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Presentation on theme: "Carbohydrates."— Presentation transcript:

1 Carbohydrates

2 Can you live without sugar?
Soda/Punch Cookies Candy Chocolate Desserts Sugary Cereals Ice cream

3 CARBOHYDRATES 1. 60% of our food should come from carbohydrates.

4 2. Carbohydrates are grains, fruits, vegetables, legumes and sugar.

5 Carbohydrates glucose provides energy for the brain and ½ of energy for muscles and tissues glycogen is stored glucose glucose is immediate energy glycogen is reserve energy

6 CARBOHYDRATES 3. Carbohydrates give the body energy. They are the best source of fuel for the body. Carbohydrates also help to digest protein and fat.

7 2. Carbohydrates also play a vital part of the metabolism and oxidation of protein
Carbs help feed the brain and nervous system and helps keep the body lean.

8 CARBOHYDRATES 4. If we eat more carbohydrates than are needed for energy, the extra is stored in the liver or in the tissues as fat.

9 Carbohydrates 5. all plant food Milk (LACTOSE)
carbohydrates are not equal simple carbohydrates complex carbohydrates

10 Simple Carbohydrates 6. Simple carbohydrates are quick energy sources. They come from sugar. They do not usually supply any other nutrients or fiber.

11 Simple Carbohydrates sugars monosaccharides – single sugars
disaccharides – 2 monosaccharides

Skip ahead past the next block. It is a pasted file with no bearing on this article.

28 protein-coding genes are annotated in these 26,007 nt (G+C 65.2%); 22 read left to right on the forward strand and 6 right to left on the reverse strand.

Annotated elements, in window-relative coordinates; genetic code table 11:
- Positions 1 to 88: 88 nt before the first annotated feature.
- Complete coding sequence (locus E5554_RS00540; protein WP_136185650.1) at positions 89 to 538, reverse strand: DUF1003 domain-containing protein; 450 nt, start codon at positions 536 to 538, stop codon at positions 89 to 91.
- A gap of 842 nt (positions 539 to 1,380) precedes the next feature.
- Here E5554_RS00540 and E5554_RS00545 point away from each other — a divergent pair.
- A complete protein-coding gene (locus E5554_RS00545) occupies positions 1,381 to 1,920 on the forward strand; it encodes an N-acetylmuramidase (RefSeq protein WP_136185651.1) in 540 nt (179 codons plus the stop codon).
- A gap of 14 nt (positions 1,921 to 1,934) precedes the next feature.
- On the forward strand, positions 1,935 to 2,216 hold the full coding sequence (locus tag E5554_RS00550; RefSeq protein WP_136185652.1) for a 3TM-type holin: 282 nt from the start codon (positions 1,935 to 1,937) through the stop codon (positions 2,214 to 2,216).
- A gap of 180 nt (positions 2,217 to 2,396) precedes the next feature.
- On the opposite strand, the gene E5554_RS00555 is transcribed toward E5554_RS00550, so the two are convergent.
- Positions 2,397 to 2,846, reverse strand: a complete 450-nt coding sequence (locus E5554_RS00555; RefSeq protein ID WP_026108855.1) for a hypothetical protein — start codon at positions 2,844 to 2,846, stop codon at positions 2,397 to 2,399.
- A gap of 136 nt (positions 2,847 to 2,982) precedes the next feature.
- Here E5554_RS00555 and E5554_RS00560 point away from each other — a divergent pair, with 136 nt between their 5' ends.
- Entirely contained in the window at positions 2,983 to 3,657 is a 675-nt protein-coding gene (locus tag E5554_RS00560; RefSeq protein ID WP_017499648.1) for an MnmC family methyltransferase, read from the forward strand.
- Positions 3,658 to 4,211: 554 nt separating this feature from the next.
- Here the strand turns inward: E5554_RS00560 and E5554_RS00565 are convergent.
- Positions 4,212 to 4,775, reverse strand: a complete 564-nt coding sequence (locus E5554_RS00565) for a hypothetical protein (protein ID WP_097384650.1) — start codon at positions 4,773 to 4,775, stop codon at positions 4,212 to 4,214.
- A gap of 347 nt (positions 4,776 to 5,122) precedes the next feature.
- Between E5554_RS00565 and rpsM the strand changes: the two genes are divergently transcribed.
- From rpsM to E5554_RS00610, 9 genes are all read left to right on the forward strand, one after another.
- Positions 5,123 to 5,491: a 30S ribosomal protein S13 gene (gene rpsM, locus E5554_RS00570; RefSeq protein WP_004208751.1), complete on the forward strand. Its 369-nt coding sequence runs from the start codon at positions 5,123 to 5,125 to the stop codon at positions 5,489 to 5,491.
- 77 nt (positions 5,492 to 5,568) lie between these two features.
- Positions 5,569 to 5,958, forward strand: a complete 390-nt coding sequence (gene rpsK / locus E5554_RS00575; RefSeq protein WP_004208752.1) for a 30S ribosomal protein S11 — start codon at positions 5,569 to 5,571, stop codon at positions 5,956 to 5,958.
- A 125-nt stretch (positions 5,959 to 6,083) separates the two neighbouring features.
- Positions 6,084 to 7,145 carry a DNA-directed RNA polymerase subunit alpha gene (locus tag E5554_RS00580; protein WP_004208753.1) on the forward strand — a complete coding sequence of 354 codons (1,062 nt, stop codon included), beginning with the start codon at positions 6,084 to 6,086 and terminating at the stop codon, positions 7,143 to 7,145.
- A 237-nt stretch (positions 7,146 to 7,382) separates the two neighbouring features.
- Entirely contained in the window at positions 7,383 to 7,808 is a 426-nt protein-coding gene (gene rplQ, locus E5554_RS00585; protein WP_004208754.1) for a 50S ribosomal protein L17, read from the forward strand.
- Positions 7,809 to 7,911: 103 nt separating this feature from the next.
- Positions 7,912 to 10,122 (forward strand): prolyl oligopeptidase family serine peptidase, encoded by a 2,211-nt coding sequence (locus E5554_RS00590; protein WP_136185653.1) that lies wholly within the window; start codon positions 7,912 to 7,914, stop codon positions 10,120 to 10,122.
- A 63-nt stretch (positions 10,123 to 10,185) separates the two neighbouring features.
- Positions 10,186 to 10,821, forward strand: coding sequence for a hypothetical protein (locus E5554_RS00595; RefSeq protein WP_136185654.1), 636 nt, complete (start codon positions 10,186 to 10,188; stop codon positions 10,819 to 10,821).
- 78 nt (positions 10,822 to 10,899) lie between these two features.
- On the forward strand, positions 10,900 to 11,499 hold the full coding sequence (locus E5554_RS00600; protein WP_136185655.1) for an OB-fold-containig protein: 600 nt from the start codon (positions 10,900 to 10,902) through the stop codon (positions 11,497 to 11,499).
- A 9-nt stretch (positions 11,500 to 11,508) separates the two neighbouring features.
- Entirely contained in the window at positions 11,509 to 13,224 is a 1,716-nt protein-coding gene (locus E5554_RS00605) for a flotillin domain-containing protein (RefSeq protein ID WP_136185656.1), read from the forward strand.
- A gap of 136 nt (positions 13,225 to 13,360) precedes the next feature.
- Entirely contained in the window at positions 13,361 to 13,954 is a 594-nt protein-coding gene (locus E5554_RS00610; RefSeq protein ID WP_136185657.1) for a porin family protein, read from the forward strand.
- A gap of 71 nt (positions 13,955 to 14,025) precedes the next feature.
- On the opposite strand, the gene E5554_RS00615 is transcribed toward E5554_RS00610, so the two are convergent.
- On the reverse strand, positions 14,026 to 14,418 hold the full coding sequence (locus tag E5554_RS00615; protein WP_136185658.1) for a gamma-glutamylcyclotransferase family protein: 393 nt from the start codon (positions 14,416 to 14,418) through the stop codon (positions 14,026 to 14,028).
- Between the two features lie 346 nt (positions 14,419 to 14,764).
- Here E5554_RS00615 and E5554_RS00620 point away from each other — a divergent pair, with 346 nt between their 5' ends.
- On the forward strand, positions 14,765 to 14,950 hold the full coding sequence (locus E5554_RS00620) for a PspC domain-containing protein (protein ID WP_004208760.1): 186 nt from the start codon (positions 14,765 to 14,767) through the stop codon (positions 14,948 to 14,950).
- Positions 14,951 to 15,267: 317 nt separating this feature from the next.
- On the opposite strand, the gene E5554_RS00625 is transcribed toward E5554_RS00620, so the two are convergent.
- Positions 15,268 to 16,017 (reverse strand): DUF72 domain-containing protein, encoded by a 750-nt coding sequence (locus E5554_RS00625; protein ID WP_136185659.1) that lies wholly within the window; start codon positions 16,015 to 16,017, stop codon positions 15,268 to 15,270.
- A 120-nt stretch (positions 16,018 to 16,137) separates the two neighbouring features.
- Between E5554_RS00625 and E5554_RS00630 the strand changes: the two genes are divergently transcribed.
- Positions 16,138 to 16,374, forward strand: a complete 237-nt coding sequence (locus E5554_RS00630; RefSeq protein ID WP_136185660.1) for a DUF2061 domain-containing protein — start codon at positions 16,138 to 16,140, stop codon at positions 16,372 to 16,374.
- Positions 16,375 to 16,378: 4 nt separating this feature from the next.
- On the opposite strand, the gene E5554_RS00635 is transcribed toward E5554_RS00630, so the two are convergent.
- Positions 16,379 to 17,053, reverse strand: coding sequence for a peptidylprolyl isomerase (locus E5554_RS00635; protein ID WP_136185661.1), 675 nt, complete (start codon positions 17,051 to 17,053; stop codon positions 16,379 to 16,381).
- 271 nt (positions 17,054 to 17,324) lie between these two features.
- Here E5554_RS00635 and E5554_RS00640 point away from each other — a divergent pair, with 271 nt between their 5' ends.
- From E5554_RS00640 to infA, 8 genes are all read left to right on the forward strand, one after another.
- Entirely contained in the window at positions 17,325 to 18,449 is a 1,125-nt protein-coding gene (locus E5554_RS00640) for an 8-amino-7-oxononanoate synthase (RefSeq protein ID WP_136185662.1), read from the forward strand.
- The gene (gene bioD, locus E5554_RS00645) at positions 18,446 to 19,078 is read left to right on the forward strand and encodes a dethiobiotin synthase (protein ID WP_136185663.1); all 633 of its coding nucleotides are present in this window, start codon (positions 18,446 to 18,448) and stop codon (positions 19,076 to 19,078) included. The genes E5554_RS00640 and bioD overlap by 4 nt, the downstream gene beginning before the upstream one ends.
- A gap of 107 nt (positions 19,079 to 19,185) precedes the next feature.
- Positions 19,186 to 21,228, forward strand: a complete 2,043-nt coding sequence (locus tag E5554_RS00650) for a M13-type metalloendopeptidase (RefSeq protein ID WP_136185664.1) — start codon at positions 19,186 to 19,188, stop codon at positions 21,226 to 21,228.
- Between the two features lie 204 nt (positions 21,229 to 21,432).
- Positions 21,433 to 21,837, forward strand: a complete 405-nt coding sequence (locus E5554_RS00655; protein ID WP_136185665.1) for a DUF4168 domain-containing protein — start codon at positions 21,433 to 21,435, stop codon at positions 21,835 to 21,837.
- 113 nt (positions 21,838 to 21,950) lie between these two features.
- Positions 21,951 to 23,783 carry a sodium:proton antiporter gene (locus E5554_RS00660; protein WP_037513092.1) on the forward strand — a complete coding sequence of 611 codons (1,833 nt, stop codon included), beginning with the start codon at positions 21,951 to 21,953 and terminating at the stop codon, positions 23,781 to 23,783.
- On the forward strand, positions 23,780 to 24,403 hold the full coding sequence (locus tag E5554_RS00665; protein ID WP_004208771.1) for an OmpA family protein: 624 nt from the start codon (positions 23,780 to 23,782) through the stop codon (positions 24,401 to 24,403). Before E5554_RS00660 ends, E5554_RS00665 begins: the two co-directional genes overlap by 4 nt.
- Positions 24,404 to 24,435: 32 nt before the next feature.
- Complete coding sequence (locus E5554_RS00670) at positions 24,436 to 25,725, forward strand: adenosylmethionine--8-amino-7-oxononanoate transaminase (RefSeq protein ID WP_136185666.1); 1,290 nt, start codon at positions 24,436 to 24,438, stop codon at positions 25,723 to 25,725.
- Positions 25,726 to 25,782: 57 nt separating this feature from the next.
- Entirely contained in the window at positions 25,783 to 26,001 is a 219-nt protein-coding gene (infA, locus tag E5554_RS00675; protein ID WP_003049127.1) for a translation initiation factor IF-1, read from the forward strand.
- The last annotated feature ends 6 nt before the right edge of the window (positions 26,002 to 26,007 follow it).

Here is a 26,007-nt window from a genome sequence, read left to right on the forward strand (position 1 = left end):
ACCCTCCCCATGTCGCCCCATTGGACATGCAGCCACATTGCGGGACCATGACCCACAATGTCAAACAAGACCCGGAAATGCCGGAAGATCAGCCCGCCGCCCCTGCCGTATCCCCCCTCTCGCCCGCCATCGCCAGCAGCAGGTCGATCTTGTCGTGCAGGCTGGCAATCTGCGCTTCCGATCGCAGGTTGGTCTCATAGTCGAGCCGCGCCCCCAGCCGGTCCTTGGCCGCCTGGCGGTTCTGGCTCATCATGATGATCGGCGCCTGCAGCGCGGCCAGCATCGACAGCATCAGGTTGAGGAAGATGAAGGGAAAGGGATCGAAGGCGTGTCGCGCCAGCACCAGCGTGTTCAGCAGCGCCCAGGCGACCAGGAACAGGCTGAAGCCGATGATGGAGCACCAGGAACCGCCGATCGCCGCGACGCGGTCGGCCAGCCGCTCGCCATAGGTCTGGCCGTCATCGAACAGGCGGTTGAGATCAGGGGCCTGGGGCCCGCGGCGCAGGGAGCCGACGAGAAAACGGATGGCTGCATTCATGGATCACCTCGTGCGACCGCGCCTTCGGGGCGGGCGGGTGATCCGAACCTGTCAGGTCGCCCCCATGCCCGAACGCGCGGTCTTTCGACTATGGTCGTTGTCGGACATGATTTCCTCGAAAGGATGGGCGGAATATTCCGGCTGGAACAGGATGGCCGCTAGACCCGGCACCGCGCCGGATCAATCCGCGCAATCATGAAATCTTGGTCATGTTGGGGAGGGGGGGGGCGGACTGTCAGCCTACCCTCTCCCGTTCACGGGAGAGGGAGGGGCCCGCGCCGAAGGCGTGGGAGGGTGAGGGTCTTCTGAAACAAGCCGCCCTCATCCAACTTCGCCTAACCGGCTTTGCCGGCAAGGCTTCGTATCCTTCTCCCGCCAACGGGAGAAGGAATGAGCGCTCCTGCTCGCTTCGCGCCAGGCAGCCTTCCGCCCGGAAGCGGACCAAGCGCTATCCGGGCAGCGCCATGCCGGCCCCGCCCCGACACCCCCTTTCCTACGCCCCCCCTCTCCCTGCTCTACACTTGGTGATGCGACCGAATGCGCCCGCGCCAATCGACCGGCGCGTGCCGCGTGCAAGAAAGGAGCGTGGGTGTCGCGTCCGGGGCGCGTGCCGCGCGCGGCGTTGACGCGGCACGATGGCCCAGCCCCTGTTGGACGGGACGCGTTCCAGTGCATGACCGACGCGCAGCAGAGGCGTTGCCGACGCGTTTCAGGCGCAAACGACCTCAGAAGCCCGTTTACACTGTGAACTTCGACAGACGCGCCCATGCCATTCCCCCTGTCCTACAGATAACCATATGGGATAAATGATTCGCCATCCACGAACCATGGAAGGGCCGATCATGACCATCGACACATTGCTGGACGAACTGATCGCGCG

12 Simple Carbs monosaccharides all are 6 carbon hexes 6 carbons
12 hydrogens 6 oxygens arrangement differs accounts for varying sweetness glucose, fructose, galactose

13 Glucose mild sweet flavor 10. known as blood sugar
essential energy source found in every disaccharide and polysaccharide

14 Fructose sweetest sugar found in fruits and honey
added to soft drinks, cereals, deserts

15 Galactose hardly tastes sweet rarely found naturally as a single sugar

16 Disaccharides pairs of the monosaccharides glucose is always present
2nd of the pair could be fructose, galactose or another glucose taken apart by hydrolysis put together by condensation hydrolysis and condensation occur with all energy nutrients maltose, sucrose, lactose

17 Maltose 2 glucose units produced when starch breaks down not abundant

18 Sucrose fructose and glucose tastes sweet fruit, vegetables, grains
table sugar is refined sugarcane and sugar beets brown, white, powdered

19 Lactose glucose and galactose main carbohydrate in milk
known as milk sugar

20 Simple Sugars 7. Glucose or blood sugar is the basic source of energy for all living things. 8. Sucrose or table sugar is made from sugar beets or sugar cane. 9. Fructose is sugar found in fruit, honey and vegetables. 11. Maltose is grain starch broken down into sugar. 12. Lactose is milk sugar.

21 Complex Carbohydrates
starches and fibers polysaccharides chains of monosaccharides

22 Complex Carbohydrates
13. Complex carbohydrates supply longer lasting energy, as well as other nutrients and fiber that the body needs. They are a better choice.

23 Condensation making a disaccharide
chemical reaction linking 2 monosaccharides

24 Hydrolysis breaking a disaccharide water molecule splits
occurs during digestion

25 Complex Carbohydrates
polysaccharides 1.glycogen and 2.starch built entirely of glucose 3.fiber variety of monosaccharides and other carbohydrate derivatives

26 Glycogen limited in meat and not found in plants
not an important dietary source of carbohydrate BUT all glucose is stored as glycogen long chains allow for hydrolysis and release of energy

27 Starches stored in plant cells body hydrolyzes plant starch to glucose

28 STARCHES 14. Starch in the body breaks down simple sugars. The body has to break down all sugar and starch into glucose to use it.

29 15. All starchy foods are plant foods, seeds are the richest source; 70% of their weight is starch

30 Fiber structural parts of plants found in all plant derived food